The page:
Happy Birthday U of T! Where can you find U of T’s first library collection?

SPCK-shelves

SPCK collection in the John W. Graham Library

The University of Toronto is celebrating its birthday today, March 15th, marking 189 years since Bishop John Strachan obtained a Royal Charter in 1827 to found King’s College. While Strachan intended King’s College to become the first Anglican institution of higher learning in Upper Canada, the curriculum of the college would provide a broad liberal education. Due to political turmoil at the time, King’s College became the non-denominational University of Toronto in 1849 and was no longer directly associated with the Church of England.

When Strachan was in England negotiating for the original charter, he also worked to build the first library collection for the future college. By 1828 he had agreements with both the Society for Promoting Christian Knowledge (S.P.C.K) and the Society for the Propagation of the Gospel (S.P.G) to donate £500 each to be used for the purchase of books for the Divinity Library of King’s College. There is no record King’s College ever received anything from the SPG, but the SPCK provided 400 books to Strachan in 1828. And so, it is this group of books that formed the first original library collection associated with the University of Toronto.

Bishop John Strachan

Courtesy of Toronto Public Library/ DC-OHQ-PICTURES-S-R-924

Where is the collection today?

In 1852 when Strachan founded the Anglican institution Trinity College, now a Federated College of the University, the University of Toronto transferred ownership of the 400 SPCK books to Trinity College’s Divinity Faculty, the location considered by some to be its rightful home. Over the years many of the books from the original collection were dispersed, but today approximately 200 surviving books are preserved in the special SPCK collection in the John W. Graham Library, Trinity College. Items in the collection are available for research consultation and titles can be located in the University of Toronto Catalogue. Material in Graham Library’s rare and special collections is available Monday to Friday 9-5 .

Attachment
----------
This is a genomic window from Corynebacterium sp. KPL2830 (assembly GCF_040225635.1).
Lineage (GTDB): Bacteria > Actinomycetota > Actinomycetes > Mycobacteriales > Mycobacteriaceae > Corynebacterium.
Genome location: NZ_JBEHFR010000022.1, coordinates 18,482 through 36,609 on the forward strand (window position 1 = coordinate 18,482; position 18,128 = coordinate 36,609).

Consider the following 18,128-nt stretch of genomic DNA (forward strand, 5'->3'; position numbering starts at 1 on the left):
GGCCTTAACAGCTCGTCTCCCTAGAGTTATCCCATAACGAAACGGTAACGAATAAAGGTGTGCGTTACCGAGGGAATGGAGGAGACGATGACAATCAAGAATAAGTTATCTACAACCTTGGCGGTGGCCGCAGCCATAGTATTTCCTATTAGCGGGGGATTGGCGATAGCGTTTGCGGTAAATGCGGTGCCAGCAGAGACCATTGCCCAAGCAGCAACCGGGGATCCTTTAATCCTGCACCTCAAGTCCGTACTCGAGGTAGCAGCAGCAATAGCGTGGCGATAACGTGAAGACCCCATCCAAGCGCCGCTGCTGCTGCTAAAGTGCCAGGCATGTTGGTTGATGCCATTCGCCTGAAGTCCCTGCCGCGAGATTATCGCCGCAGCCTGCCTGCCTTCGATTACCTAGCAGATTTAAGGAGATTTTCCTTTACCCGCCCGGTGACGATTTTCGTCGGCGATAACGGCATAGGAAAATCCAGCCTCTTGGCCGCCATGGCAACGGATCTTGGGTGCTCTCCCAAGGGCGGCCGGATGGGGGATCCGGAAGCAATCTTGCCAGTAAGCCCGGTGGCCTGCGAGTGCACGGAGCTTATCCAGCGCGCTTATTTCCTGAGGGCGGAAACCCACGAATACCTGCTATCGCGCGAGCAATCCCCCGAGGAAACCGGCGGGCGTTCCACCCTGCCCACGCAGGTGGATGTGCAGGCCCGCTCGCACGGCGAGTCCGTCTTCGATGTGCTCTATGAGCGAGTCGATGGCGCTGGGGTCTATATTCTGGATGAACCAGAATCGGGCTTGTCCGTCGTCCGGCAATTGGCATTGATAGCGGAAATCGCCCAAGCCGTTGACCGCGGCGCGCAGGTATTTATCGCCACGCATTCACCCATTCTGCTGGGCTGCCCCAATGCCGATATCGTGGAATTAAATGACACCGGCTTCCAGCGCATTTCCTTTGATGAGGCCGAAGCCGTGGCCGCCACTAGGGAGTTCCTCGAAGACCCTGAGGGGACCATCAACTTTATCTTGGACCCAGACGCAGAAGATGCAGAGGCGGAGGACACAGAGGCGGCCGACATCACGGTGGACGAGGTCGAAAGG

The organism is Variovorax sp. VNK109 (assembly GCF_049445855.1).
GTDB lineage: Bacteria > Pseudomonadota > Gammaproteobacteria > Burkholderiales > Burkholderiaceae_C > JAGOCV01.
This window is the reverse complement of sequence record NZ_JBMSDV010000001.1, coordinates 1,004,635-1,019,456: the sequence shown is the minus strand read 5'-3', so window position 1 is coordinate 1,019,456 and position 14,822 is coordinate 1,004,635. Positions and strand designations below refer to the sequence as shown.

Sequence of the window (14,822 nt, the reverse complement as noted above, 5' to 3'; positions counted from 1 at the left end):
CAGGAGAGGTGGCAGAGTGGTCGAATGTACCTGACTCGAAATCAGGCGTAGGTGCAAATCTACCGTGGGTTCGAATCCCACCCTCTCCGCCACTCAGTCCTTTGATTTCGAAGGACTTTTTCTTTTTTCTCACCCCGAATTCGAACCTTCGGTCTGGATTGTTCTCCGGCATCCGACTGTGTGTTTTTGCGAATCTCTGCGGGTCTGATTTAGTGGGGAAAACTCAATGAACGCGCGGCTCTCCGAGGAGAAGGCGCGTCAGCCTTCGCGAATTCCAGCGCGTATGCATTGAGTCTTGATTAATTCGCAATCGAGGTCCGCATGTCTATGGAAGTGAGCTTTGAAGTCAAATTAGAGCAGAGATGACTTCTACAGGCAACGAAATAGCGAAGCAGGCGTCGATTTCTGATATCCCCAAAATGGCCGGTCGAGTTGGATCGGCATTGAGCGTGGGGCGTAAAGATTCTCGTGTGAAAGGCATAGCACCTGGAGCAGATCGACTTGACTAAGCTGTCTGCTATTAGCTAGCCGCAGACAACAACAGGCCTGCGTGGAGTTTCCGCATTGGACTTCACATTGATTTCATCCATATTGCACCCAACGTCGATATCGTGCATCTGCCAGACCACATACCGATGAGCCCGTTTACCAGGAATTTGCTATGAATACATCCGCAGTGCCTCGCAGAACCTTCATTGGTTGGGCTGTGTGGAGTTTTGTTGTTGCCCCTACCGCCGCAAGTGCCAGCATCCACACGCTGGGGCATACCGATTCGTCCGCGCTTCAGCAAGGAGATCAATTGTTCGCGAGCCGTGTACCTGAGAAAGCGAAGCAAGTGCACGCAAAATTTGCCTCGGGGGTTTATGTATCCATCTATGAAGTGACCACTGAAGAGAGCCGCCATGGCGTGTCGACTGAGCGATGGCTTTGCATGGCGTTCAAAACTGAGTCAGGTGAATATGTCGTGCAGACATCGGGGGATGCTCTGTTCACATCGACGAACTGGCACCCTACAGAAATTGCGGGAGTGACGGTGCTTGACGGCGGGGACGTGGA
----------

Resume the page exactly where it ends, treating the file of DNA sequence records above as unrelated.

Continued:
Additional information about the original collection has been found in the form of an invoice list from two British book sellers issued to the S.P.C.K. for a number of books totaling approximately £500. From the invoice it is possible to the determine the full list of original titles. And occasionally, books from this original 400 do turn up for sale, and are easily identified by the distinctive gold cover stamp with the words: “The gift of the Society for Promoting Christian Knowledge, to the University of Upper Canada, 1828.”

What was in the SPCK Collection?

As one might expect for books intended for a college with strong religious affiliations, the books are theological in focus, and include biblical studies, church history, apologetics, and systematic and practical theology, and also multi-volume collections of sermons and other works of noted Anglican theologians. Example titles include:

Cover stamp Gift to King's College

Stamp on cover of a title from the original SPCK collection donation to King’s College

Additional recommended resources about Strachan and the history of Trinity College and the University of Toronto

Research for this blog post about the SPCK collection comes from John Strachan’s Library (2007) a presentation for the Anglican Libraries in Canada conference by Linda Corman, Librarian Emeritus, Graham Library, Trinity College, Toronto.

 

King's college communion cup

King’s College communion silver set, presented to the University of King’s College in 1845 by anonymous Anglican donors. Image courtesy of the Trinity College Archives, Toronto

One response to “Happy Birthday U of T! Where can you find U of T’s first library collection?

  1. I have always been an admirer of John Strachan who was such a force for good during the invasion of York in 1813 as well as being a major proponent of higher education in early Upper Canada. I’m so grateful for this interesting article on his contributions to the library through SPCK. Thank you!

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